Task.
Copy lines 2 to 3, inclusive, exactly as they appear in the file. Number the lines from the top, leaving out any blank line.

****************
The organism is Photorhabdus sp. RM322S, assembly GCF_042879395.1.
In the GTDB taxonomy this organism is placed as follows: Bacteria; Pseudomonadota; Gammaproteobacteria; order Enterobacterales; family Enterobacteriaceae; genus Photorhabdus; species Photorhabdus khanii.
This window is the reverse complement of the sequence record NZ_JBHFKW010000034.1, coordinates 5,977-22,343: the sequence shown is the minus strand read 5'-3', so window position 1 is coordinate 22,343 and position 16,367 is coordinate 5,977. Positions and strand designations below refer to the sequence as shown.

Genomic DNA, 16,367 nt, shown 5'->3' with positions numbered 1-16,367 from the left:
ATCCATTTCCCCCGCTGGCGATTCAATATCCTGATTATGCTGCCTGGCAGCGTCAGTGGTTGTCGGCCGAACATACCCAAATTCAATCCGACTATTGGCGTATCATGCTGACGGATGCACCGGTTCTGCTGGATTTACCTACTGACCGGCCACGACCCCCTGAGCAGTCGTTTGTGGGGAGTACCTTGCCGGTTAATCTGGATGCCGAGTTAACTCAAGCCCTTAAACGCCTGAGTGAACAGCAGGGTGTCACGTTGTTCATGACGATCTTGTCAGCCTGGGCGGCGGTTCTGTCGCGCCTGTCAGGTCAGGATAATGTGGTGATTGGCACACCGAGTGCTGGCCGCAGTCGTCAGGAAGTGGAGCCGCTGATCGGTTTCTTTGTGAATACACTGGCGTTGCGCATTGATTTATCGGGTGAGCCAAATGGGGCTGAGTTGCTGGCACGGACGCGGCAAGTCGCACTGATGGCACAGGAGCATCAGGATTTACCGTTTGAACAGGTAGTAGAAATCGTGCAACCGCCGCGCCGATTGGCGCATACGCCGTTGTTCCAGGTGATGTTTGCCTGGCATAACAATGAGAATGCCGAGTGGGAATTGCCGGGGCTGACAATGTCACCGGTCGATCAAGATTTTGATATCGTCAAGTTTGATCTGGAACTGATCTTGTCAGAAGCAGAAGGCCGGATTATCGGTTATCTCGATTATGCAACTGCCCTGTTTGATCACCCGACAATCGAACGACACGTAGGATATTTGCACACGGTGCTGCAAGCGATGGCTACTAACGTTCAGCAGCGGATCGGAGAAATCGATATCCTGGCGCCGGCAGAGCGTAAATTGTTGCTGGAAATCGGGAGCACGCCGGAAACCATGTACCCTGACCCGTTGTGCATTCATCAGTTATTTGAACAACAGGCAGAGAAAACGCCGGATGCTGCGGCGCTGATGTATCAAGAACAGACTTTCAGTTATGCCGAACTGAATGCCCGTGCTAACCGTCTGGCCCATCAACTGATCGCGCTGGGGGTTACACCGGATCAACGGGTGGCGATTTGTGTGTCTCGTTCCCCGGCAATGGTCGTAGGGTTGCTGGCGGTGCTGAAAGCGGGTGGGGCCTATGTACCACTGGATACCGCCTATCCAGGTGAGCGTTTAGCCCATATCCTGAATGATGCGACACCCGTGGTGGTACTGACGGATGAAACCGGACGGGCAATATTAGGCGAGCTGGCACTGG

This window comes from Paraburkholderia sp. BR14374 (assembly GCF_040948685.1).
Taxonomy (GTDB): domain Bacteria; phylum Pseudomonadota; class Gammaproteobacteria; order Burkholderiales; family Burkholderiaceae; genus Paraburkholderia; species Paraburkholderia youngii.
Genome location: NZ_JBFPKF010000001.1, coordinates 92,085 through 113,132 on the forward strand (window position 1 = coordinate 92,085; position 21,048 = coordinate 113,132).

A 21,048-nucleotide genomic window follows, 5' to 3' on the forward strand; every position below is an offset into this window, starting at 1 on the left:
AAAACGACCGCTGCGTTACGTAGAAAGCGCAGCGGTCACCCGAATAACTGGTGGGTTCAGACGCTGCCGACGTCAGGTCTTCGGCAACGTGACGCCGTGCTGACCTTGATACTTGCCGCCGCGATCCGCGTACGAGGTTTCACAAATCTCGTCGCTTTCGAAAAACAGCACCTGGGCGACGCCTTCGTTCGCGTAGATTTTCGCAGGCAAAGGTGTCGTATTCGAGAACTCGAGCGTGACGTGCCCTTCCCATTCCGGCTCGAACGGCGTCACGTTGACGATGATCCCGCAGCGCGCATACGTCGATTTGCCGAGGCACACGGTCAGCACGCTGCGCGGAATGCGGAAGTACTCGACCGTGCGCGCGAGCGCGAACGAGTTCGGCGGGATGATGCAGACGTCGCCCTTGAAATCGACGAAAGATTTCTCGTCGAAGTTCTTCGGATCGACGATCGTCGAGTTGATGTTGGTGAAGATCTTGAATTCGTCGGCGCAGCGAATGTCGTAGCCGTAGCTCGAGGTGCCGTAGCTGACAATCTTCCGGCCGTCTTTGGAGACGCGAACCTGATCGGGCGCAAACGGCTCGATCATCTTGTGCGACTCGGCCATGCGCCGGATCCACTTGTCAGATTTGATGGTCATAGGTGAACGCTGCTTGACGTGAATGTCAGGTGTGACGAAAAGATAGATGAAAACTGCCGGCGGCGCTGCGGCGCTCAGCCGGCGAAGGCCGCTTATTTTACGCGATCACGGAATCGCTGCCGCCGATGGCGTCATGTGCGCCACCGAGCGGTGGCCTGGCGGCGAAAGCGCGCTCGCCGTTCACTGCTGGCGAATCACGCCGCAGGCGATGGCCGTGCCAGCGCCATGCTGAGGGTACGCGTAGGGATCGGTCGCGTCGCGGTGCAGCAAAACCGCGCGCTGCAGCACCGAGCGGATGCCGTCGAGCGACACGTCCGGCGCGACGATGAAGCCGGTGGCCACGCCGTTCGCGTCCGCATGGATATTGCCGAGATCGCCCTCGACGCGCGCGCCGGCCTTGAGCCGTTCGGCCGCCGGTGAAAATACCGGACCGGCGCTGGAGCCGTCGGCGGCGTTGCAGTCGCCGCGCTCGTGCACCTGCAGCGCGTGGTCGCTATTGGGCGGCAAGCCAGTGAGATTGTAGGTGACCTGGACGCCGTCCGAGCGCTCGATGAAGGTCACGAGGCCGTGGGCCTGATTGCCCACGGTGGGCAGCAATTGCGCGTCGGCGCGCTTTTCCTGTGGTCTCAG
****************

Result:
In the GTDB taxonomy this organism is placed as follows: Bacteria; Pseudomonadota; Gammaproteobacteria; order Enterobacterales; family Enterobacteriaceae; genus Photorhabdus; species Photorhabdus khanii.
This window is the reverse complement of the sequence record NZ_JBHFKW010000034.1, coordinates 5,977-22,343: the sequence shown is the minus strand read 5'-3', so window position 1 is coordinate 22,343 and position 16,367 is coordinate 5,977. Positions and strand designations below refer to the sequence as shown.